Thursday, 16 August 2018
THE Millie’s Dream appeal has now installed 50 defibrillators in less than four years.
The landmark was reached with the unveiling of the latest lifesaving device at the new Townlands Memorial Hospital in Henley on Tuesday.
The ribbon-cutting ceremony was performed by 10-year-old Millie Roberts, who inspired the appeal, and Olympic rowing champion Dame Katherine Grainger, who is a patron.
They were joined by Millie’s mother Sarah Roberts, who founded the charity, and her godmother Geraldine Watkins as well as electrician Dan Scott, who helped connect all 50 defibrillators to a power source.
They toasted the occasion with glasses of sparkling apple juice.
Miss Roberts, of King’s Road, Henley, had balloons with messages reading “Millie’s Dream 50th” specially made by the Temptations gift shop in Bell Street.
The defibrillator is stored in a red box at the entrance to the hospital in York Road.
It is connected to a power source to keep it at the right temperature and is accessible using a code that is available by calling the emergency services. NHS Property Services, which holds the lease on the £10 million hospital, helped to install the defibrillator at no cost to the appeal after being put in touch with Miss Roberts by the Henley Standard.
Miss Roberts, 47, whose daughter has a heart and lunge condition, originally intended to raise about £15,000 to fund 12 semi-automated defibrillators at schools in the area.
But after donations continued to flood in she decided to expand the appeal to other areas and also install defibrillators at social and sports clubs.
Miss Roberts said: “People laughed when we said we wanted 12 but I think the reason they have taken the dream up with us is because this is something tangible — you can see where your money is going.
“I’m delighted that we have managed to combine the opening of this amazing new hospital in Henley with another Millie’s Dream defibrillator.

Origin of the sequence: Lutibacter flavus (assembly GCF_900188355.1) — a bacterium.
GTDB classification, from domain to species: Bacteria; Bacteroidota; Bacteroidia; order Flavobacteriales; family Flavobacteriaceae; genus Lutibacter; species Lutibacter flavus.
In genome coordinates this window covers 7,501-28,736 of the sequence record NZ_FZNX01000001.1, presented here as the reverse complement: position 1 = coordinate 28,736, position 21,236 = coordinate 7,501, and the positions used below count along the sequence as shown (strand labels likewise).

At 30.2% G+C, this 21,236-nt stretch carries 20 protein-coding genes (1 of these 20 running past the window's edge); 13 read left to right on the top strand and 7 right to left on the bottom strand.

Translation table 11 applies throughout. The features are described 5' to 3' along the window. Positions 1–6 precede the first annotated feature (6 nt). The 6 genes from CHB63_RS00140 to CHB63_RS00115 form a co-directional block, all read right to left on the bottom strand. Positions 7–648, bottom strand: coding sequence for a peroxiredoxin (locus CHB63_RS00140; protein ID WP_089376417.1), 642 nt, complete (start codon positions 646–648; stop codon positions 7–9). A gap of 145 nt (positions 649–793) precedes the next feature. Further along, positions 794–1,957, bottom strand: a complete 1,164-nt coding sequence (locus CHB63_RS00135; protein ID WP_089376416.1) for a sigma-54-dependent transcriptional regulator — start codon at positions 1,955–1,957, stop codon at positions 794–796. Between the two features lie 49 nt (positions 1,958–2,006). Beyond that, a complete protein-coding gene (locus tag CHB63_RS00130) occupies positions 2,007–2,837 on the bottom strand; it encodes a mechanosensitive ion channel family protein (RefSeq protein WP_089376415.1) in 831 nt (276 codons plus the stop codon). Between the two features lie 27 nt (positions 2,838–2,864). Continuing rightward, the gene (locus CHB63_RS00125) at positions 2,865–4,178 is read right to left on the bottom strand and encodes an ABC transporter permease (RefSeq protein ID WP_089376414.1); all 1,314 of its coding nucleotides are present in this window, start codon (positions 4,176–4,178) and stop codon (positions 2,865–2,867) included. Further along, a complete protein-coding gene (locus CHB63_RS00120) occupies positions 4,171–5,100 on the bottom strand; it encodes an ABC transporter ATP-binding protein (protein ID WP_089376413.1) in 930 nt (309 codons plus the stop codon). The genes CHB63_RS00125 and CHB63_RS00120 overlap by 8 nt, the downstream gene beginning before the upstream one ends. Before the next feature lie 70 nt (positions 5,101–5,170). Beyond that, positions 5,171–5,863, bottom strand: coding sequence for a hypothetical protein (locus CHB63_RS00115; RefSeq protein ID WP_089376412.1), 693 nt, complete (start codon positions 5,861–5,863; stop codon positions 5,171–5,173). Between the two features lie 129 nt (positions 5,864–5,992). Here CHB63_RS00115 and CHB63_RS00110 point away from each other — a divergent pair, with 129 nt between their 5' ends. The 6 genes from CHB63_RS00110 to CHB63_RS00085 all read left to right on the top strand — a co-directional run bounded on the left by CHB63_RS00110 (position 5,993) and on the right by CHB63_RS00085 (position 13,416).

“I want to give an enormous thank-you to our patron Dame Katherine Grainger for her amazing contribution to the charity.
“She was there when we started and is still here for the 50th installation. I hope she can join us for he 100th too!
“I also want to thank Dan Scott, our amazing electrician, and Suzanne Stickley, of First Aid Matters. Without them we wouldn’t have been able to install the defibrillators and educate people on how to use them.
“The dream goes on but the money is starting to dry up a little and to maximise a safe outcome we need every school, shopping mall and sports centre to have a device like this.”
Dame Katherine, who is Britain's most decorated female Olympian, said: “I can’t believe it has been three years since we started this campaign.
“The original plan was that if we could get 12 defibrillators it would be a huge success so I can’t believe we have got to 50 — and there’s more to come.
“It started off very small so to grow to this size is just incredible and will have a huge impact on the community. I’m very proud to be associated with it.”
She added: “It’s tragic that people who are otherwise fit and healthy can be affected but having something like this nearby can save lives. I’ve had a 20-year career in sport but you can’t ever take it for granted and this is a constant reminder of that.”
Mark Harrison, senior facilities management business manager at NHS Property Services, said: “Millie’s Dream is an inspirational local charity and we’re very proud that Townlands Memorial Hospital is now home to the 50th community box to be installed.”
Millie, who is a pupil at the Oratory Prepatory School in Goring Heath, was born with tracheobronchial malacia, a narrowing of her windpipe, and was subsequently diagnosed with paroxysmal atrial tachycardia, an electrical malfunction of the heart which in severe cases may be life-threatening.
After researching the condition, Miss Roberts bought the family an automated external defibrillator to have at home.
But, following the story of footballer Fabrice Muamba suffering a cardiac arrest on the pitch and surviving thanks to a defibrillator, she decided to launch the appeal.
Since then, Millie has had a device implanted in her chest which is connected to the cardiac unit at Great Ormond Street Hospital to monitor her heart activity 24 hours-a-day.
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